20. In situ oxidation of carbon-encapsulated cobalt nanocapsules creates highly active cobalt oxide catalysts for hydrocarbon combustion

    PubMed Central

    Wang, Han; Chen, Chunlin; Zhang, Yexin; Peng, Lixia; Ma, Song; Yang, Teng; Guo, Huaihong; Zhang, Zhidong; Su, Dang Sheng; Zhang, Jian

    2015-01-01

    Combustion catalysts have been extensively explored to reduce the emission of hydrocarbons that are capable of triggering photochemical smog and greenhouse effect. Palladium as the most active material is widely applied in exhaust catalytic converter and combustion units, but its high capital cost stimulates the tremendous research on non-noble metal candidates. Here we fabricate highly defective cobalt oxide nanocrystals via a controllable oxidation of carbon-encapsulated cobalt nanoparticles. Strain gradients induced in the nanoconfined carbon shell result in the formation of a large number of active sites featuring a considerable catalytic activity for the combustion of a variety of hydrocarbons (methane, propane and substituted benzenes). For methane combustion, the catalyst displays a unique activity being comparable or even superior to the palladium ones. PMID:26074206

  1. In situ oxidation of carbon-encapsulated cobalt nanocapsules creates highly active cobalt oxide catalysts for hydrocarbon combustion.

    PubMed

    Wang, Han; Chen, Chunlin; Zhang, Yexin; Peng, Lixia; Ma, Song; Yang, Teng; Guo, Huaihong; Zhang, Zhidong; Su, Dang Sheng; Zhang, Jian

    2015-01-01

    Combustion catalysts have been extensively explored to reduce the emission of hydrocarbons that are capable of triggering photochemical smog and greenhouse effect. Palladium as the most active material is widely applied in exhaust catalytic converter and combustion units, but its high capital cost stimulates the tremendous research on non-noble metal candidates. Here we fabricate highly defective cobalt oxide nanocrystals via a controllable oxidation of carbon-encapsulated cobalt nanoparticles. Strain gradients induced in the nanoconfined carbon shell result in the formation of a large number of active sites featuring a considerable catalytic activity for the combustion of a variety of hydrocarbons (methane, propane and substituted benzenes). For methane combustion, the catalyst displays a unique activity being comparable or even superior to the palladium ones.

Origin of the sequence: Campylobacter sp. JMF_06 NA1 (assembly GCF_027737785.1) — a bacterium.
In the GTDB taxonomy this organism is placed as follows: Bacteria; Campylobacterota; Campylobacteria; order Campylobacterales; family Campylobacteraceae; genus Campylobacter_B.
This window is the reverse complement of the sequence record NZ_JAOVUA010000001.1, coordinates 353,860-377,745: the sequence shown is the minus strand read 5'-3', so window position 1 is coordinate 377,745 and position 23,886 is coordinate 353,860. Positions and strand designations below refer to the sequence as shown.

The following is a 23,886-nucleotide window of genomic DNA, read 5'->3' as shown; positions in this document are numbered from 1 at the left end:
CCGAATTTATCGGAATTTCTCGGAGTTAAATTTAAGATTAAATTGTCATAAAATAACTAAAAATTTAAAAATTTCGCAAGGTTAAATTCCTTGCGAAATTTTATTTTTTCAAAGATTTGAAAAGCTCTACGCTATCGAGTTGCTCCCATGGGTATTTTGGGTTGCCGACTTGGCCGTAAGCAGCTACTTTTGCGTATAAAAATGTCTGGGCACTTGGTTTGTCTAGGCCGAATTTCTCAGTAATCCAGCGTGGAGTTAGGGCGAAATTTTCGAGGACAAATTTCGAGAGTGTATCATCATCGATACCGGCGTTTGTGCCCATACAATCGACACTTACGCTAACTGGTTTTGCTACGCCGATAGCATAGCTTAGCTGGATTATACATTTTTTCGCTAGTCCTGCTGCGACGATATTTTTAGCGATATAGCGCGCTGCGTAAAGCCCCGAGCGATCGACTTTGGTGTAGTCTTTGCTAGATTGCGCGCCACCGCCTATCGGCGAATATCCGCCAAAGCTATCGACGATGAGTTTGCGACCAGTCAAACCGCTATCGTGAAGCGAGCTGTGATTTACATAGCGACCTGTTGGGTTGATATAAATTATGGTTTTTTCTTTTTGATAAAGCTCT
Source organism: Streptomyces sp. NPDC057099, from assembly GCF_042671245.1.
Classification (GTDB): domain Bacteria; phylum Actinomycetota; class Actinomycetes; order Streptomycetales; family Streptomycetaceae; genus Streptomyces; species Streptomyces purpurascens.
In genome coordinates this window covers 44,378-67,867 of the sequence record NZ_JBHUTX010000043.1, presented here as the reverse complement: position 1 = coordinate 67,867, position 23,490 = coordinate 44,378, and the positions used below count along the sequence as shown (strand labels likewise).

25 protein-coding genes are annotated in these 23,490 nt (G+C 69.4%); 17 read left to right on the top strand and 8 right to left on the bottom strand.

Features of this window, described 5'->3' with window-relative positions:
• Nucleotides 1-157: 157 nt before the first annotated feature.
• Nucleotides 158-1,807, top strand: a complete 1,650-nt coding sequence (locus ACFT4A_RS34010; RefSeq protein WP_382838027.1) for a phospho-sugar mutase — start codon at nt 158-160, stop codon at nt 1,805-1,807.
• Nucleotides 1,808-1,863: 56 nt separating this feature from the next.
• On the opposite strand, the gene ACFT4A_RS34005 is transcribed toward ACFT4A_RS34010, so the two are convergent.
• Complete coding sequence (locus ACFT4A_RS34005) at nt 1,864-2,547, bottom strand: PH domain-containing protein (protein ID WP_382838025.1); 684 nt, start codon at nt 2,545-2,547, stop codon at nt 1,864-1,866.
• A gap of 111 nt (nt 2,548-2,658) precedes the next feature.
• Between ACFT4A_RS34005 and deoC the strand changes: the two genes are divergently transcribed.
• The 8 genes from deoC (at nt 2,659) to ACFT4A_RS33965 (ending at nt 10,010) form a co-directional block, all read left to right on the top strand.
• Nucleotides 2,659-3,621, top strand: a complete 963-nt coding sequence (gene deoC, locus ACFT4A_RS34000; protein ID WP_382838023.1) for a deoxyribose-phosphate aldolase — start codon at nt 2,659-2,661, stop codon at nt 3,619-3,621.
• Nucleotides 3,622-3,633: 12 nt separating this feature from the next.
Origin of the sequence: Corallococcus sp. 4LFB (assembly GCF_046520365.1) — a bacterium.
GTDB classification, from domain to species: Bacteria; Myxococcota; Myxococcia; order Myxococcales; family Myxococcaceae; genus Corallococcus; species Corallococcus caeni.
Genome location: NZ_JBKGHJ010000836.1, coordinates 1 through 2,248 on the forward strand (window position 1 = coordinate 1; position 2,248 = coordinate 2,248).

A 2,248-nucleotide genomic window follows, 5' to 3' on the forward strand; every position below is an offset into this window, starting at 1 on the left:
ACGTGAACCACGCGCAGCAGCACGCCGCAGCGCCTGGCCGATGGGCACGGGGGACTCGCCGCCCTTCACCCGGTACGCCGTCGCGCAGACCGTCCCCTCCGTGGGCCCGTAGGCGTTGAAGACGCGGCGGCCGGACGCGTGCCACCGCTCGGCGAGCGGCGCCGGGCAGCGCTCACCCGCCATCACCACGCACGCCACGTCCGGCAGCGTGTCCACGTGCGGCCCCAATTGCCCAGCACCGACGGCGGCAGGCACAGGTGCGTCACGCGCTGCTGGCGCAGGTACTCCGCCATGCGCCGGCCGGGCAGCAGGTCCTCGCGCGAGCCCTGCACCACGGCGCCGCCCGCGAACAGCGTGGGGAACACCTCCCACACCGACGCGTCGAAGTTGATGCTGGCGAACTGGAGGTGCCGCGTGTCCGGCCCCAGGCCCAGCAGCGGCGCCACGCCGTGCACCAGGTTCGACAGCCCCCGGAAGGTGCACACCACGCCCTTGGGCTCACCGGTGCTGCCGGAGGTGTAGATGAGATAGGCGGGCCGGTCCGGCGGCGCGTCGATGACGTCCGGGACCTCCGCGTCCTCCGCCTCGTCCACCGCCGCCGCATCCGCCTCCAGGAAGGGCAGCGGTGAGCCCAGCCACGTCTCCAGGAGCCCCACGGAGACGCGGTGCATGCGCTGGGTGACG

2. In situ oxidation of carbon-encapsulated cobalt nanocapsules creates highly active cobalt oxide catalysts for hydrocarbon combustion

    NASA Astrophysics Data System (ADS)

    Wang, Han; Chen, Chunlin; Zhang, Yexin; Peng, Lixia; Ma, Song; Yang, Teng; Guo, Huaihong; Zhang, Zhidong; Su, Dang Sheng; Zhang, Jian

    2015-06-01

    Combustion catalysts have been extensively explored to reduce the emission of hydrocarbons that are capable of triggering photochemical smog and greenhouse effect. Palladium as the most active material is widely applied in exhaust catalytic converter and combustion units, but its high capital cost stimulates the tremendous research on non-noble metal candidates. Here we fabricate highly defective cobalt oxide nanocrystals via a controllable oxidation of carbon-encapsulated cobalt nanoparticles. Strain gradients induced in the nanoconfined carbon shell result in the formation of a large number of active sites featuring a considerable catalytic activity for the combustion of a variety of hydrocarbons (methane, propane and substituted benzenes). For methane combustion, the catalyst displays a unique activity being comparable or even superior to the palladium ones.

  3. In situ oxidation of carbon-encapsulated cobalt nanocapsules creates highly active cobalt oxide catalysts for hydrocarbon combustion.

    PubMed

    Wang, Han; Chen, Chunlin; Zhang, Yexin; Peng, Lixia; Ma, Song; Yang, Teng; Guo, Huaihong; Zhang, Zhidong; Su, Dang Sheng; Zhang, Jian

    2015-01-01